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A Zoo is a special place to keep livestock, birds, marine or land reptiles, and fish; it is a place to keep wild animals for displays, or studies about their behavior. Since a zoo usually looks like a Garden, Farsi-speakers call it "Baghe Vahsh" meaning a garden for wild animals. A zoo is a vast green expanse, similar to a garden in which wild animals and birds are collected from all continents. It is a lot in which animal are kept for displays and each animal enjoys its special habitat.

In big cities, zoo serves as scientific and research centers. Usually wild animals’ cages are made of steel bars. Some of the cages are surrounded by ditches, to keep the visitors at a safe distance. Building zoo and keeping wild animals in different forms have been common from ancient times among nations. Ancient Roman and Greek kings collected and kept wild animals for scientific and entertainment purposes.

After the conquest of Babylon, Alexander the Great collected many species of Asian wild animals and transferred them to Greece; this menagerie was Aristotle’s major source for the History of Animals. Roman aristocrats had their own personal menageries, and this gave birth to gladiators and afterwards circus displays. We can also trace this practice in post-medieval France, such as that of Francis I in Saint Paul. Later on Louis XIV ordered the establishment of the Royal Zoo in Versailles that remained until the French Revolution. In 1792 by the order of Bernardin de Saint-Pierre’s “The Public Garden” was turned into a museum and years later, the zoo animals of Versailles and the private menageries were transferred to this public garden.

Nowadays in every European capital there is a big zoo. Islamic countries have not been exceptions in this practice. Jurji Zaidan Says “Caliphs were entertained by collecting and keeping wild animals such as lions, Tigers and elephants. To give them a regal aura. Mansur was the first person from Abbasid Caliphate who followed this practice; Who had many elephants. Harun al-Rashid also kept lions, tigers, dogs and monkeys and it is said that his wife’s monkey enjoyed thirty servants, human clothes and a scimitar around its waist. As the monkey rode a horse its servants followed respectfully and when people came to visit, kissing the monkey’s hand was a part of the formalities. Once Yazid Ibn-Morsad paid Harun’s wife a visit and was asked to kiss the monkey’s hand. Infuriated, he drew his scimitar and cleaved the poor animal. When Harun got to know about this misfortune, he reprimanded Yazid. In his defense Yazid said “Oh Caliph, I am here to serve the Muslim’s Caliph that is you, not the monkeys.” this reply won him Harun’s pardon.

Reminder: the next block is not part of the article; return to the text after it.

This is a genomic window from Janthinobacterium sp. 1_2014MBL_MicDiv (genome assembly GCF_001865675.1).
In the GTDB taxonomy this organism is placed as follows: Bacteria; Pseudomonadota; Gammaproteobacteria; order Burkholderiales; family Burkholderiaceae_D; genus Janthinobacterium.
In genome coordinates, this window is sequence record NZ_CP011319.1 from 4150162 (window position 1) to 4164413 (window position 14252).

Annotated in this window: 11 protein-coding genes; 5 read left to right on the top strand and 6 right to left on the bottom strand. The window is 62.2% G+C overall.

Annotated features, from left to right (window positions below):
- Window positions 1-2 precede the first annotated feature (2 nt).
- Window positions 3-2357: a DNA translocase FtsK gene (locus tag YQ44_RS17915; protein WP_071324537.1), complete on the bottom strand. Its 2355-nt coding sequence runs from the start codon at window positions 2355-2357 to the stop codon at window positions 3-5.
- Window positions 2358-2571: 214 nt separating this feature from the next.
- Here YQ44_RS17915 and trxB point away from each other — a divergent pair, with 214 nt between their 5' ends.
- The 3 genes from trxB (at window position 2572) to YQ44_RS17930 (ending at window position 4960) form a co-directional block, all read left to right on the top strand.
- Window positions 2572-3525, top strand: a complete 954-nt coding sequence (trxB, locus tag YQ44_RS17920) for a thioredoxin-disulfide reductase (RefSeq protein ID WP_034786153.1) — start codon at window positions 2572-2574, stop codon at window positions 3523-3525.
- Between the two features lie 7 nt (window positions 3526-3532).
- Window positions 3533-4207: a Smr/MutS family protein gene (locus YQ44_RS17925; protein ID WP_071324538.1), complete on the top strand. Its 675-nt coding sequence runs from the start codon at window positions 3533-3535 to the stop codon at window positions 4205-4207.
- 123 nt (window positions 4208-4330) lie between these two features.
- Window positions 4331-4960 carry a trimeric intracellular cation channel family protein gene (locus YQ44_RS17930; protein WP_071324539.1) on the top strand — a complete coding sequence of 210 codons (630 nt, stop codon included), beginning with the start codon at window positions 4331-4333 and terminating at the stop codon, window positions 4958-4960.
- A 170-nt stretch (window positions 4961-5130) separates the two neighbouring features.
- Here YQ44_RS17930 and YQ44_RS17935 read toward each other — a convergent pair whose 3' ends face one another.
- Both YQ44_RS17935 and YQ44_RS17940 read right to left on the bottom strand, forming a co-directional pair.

As al-Mohtadi ascended the throne, his strict observance of Islamic rules made him kill all the wild animals in the castle, but this ban did not last long and after his reign, one could see animals even in Caliphate Bureaus. Adud al-Dawla had an escort of chained lions and elephants in public places to intimidate the common people. Isma'il ibn Ahmad, the second Emir of Samanid dynasty had a chained lion to guard his tent. In other Islamic nations this practice was followed; Ahmad ibn Tulun had a special garden for his wild animals and one could see different cages, nests and houses meant for different animals. Servants fed the animals and cleaned the cages through holes on the tops of the cages. Among his animals there was a wild lion called Zariq that was so attached to Ahmad to the point that they had their meals together, wolfing down chickens and lambs! As Ahmad fell asleep, Zariq guarded him so that no one could disturb him. To repay Zariq’s favors they had fastened a gold leash around its neck.

Among the viziers of Egypt’s Court, Jafar ibn-Khanzabe was fond of animals and insects such as vipers, scorpions and centipedes. In his house he had special rooms to keep his collection and anyone who contributed to this collection would enjoy his generosity. Aziz Fatemi, the Caliph of Egypt had a rare menagerie among which was a colorful, double-chinned, bearded animal Called Ongha. In the City of Zahra, Caliph Naser Umayyad had special gardens for wild animals and birds. Many Caliphs enjoyed fishing and pigeon racing.

 The first modern zoo in Iran was opened in Naser al-Din Shah Qajar’s reign in a tulip garden that is today’s Laleh-Zar Street. Afterwards this garden was transferred to Farah Abad and was considered the Royal Zoo.

Dehkhoda’s Encyclopedia